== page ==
Twitter is a delightful invention that makes a hash of context. Limited to 140 characters, most of the context must be implied or inferred. You get more words than the famous six-word-story challenges, but 140 still isn’t much to offer. Sometimes that means something is lost in the communication.
I was out driving (riding as my hubby had the wheel) and saw something a friend might enjoy. I didn’t want to forget, so tweeted the following:
On the back of a full-size truck…I’m not lost, I’m geocaching.
Now that’s only 66 words, but my phone doesn’t do a Twitter count. I’ve gone too long before so I tried to keep it short and yet clear. All the right pieces are there, the what, the where/who. The when is irrelevant.
I pointed my friend to the tweet, but she didn’t respond as I’d expected. She didn’t find it cool at all. She said, in fact, “Reading that tweet makes no sense???”
We chatted a bit about this and I learned she saw in her head a guy standing on the back of a large truck telling this to everyone who passed, something beyond bizarre but not that amusing.
In fact, it was a bumper sticker playing on the whole “Guys won’t ask for directions even when lost” cultural myth. I’d left out the context of the bumper sticker, thinking it obvious. However, it wasn’t obvious to my friend.
What makes this even more pointed is that a cry for context is usually my line whether someone starts a conversation assuming I recognize a random first name, or when critiquing a story where I can see the characters think something is important, but I lack the markers to share in that experience.
Communication, and especially writing, is all about context no matter how short or long. Whether you’re taking the reader down a familiar street or through a pixie-infested swamp on another world, the reader/listener’s experience is 100% dependent on your ability to provide the context surrounding the events. Often when readers or critiquers complain about description or say they are lost, the problem is not the place or the story so much as lacking the context to click into what is happening at that exact moment.
Even worse, you don’t give the reader enough context, and they will fill something in, even something improbable. This is often what happens when discussing a shared experience raises the question of whether you even read the same book, saw the same movie, or were in the same conversation.
It’s the context that gives words power.
To use a phrase that has become part of the common vernacular: Luke, I am your father.
In the cultural context, many (may I even guess most?) of you saw a wheezing figure in a large black helmet to the background of humming laser swords. Even more, you get the ultimate betrayal, the lies built on lies, that has become Luke’s life in that single moment. Everyone he has ever trusted kept this critical fact from him, failing to prepare him for the moment when he must defeat his greatest enemy, only to find it’s the man he’d thought lost to him forever.
That’s a lot of weight carried in five simple words, but the weight is not in the words themselves but rather the context that surrounds them. The words, without context, can have a wide variety of meanings, not all of which would aid the story.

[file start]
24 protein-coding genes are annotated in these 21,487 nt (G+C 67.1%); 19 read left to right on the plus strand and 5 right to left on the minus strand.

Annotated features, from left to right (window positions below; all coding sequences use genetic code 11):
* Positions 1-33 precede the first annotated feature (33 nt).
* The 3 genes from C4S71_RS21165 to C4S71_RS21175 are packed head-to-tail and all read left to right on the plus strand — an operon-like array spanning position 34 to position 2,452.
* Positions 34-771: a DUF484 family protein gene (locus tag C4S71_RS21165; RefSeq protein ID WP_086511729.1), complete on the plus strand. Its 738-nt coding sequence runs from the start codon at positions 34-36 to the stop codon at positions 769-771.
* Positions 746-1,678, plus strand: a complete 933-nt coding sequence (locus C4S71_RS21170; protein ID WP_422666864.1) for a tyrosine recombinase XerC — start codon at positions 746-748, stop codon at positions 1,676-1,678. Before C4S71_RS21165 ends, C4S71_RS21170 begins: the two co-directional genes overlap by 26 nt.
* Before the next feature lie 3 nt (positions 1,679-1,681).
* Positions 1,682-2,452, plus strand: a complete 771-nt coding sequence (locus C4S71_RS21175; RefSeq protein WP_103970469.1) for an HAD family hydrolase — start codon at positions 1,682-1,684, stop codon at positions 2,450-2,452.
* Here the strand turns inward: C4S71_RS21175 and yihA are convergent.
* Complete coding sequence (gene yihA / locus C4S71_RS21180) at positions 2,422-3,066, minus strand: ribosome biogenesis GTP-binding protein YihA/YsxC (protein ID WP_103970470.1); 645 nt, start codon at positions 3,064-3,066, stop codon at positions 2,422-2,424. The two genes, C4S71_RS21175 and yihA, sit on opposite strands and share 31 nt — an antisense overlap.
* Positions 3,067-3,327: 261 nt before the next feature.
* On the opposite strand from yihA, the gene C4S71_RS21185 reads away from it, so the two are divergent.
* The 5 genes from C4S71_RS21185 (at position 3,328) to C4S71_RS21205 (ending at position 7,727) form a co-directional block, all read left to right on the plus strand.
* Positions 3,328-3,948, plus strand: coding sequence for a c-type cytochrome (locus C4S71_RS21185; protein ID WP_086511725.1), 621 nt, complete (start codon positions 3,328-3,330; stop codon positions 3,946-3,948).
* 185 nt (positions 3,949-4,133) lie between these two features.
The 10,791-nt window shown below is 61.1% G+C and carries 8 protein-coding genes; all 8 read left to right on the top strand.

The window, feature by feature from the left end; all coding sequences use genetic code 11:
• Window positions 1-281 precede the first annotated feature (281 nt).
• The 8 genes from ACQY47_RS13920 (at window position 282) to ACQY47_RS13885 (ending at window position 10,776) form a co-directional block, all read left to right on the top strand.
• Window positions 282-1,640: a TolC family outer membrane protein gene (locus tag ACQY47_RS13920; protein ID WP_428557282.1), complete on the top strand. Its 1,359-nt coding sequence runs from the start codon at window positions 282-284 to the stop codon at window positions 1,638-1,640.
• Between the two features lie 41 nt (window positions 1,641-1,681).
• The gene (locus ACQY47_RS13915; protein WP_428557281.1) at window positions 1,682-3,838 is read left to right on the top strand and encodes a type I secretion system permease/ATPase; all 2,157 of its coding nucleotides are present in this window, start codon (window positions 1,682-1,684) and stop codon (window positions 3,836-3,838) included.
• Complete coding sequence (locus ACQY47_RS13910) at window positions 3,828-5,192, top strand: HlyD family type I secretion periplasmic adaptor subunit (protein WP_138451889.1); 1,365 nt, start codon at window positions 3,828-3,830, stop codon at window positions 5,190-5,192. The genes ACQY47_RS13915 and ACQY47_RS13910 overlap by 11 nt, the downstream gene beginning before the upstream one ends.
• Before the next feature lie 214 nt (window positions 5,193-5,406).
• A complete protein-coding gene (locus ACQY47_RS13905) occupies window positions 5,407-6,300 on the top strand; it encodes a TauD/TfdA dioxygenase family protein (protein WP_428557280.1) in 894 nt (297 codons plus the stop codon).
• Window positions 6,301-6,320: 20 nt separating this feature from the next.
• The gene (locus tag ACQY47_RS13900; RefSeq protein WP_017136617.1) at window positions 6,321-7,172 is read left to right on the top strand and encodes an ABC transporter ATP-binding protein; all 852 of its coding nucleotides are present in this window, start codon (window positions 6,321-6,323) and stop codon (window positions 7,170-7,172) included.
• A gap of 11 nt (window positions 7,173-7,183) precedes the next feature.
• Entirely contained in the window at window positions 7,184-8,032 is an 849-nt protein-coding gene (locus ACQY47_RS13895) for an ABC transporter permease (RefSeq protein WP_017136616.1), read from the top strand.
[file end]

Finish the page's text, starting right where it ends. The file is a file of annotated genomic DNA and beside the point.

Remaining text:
Take the phrase out of the Star Wars context and what does it tell us?
A father could be admonishing his son to obey.
A father could be donating a kidney and this is the explanation why, an emotional tie.
It could still be a betrayal in that this is a birth father who has denied paternity since Luke was born.
It could mean anything.
The role of the writer is to bring the reader into the context of that story, to take words that could refer to anything and give them a single, fixed meaning. I played with this concept in a creativity exercise a while back, exploring the variety of images the word “flower” brought to mind. The same is true with any real words used because the reader defaults to their own context when one is not provided.
It’s not a wardrobe; it is the wardrobe that Lucy hid in so she could discover Narnia. It’s not a highway; it’s Route 66, one of the first to run almost the length of the United States. It’s not a car; it’s a gull-winged DeLorean equipped with a fusion reactor that allows for time travel. It’s not boy meets girl, but boy who falls for the daughter of his family’s rival, condemning them both but teaching the families what’s valuable only after it’s lost.
Whether you are creating the mythology or building on it, context is what takes the ordinary and makes it extraordinary.
Context can be something as simple as a sentence, transforming an ordinary wineglass into a disaster in the making as it rests near the edge of the table on a pristine white cloth when the fight breaks out, or a whole novel where piece by piece the context comes together until the only solution is for the character we all know and love to sacrifice everything.
As writers, as communicators of any sort, our job is to keep an eye on the context and make sure we’re bringing our audience along on the journey, providing the surrounding to change an irritated father’s voice into the ultimate betrayal or a simple car into a miraculous time machine.
Can you think of any examples when context failed you? Or how about a time when you failed to provide the context? The results can be hilarious or tragic depending, but the lesson is always the same. Communication requires context.